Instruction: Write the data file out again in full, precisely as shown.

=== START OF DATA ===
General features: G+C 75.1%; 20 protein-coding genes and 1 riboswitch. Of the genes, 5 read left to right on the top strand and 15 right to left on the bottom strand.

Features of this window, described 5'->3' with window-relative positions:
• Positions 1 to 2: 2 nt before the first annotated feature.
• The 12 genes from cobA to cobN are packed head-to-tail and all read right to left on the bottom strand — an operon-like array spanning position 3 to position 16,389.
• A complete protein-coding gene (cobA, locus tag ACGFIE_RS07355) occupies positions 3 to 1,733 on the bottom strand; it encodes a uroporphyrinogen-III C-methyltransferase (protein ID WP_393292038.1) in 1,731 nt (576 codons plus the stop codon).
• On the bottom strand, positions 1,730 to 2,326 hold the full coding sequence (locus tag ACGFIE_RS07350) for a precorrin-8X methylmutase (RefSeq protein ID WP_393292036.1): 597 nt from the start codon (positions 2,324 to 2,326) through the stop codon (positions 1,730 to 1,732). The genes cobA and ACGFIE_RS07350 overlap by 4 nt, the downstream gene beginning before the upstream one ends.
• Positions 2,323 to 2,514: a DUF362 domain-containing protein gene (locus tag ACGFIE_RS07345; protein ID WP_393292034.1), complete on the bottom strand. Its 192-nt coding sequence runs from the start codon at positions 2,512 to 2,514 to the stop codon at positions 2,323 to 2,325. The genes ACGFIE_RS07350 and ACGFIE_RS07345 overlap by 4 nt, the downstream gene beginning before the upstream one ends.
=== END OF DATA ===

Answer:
General features: G+C 75.1%; 20 protein-coding genes and 1 riboswitch. Of the genes, 5 read left to right on the top strand and 15 right to left on the bottom strand.

Features of this window, described 5'->3' with window-relative positions:
• Positions 1 to 2: 2 nt before the first annotated feature.
• The 12 genes from cobA to cobN are packed head-to-tail and all read right to left on the bottom strand — an operon-like array spanning position 3 to position 16,389.
• A complete protein-coding gene (cobA, locus tag ACGFIE_RS07355) occupies positions 3 to 1,733 on the bottom strand; it encodes a uroporphyrinogen-III C-methyltransferase (protein ID WP_393292038.1) in 1,731 nt (576 codons plus the stop codon).
• On the bottom strand, positions 1,730 to 2,326 hold the full coding sequence (locus tag ACGFIE_RS07350) for a precorrin-8X methylmutase (RefSeq protein ID WP_393292036.1): 597 nt from the start codon (positions 2,324 to 2,326) through the stop codon (positions 1,730 to 1,732). The genes cobA and ACGFIE_RS07350 overlap by 4 nt, the downstream gene beginning before the upstream one ends.
• Positions 2,323 to 2,514: a DUF362 domain-containing protein gene (locus tag ACGFIE_RS07345; protein ID WP_393292034.1), complete on the bottom strand. Its 192-nt coding sequence runs from the start codon at positions 2,512 to 2,514 to the stop codon at positions 2,323 to 2,325. The genes ACGFIE_RS07350 and ACGFIE_RS07345 overlap by 4 nt, the downstream gene beginning before the upstream one ends.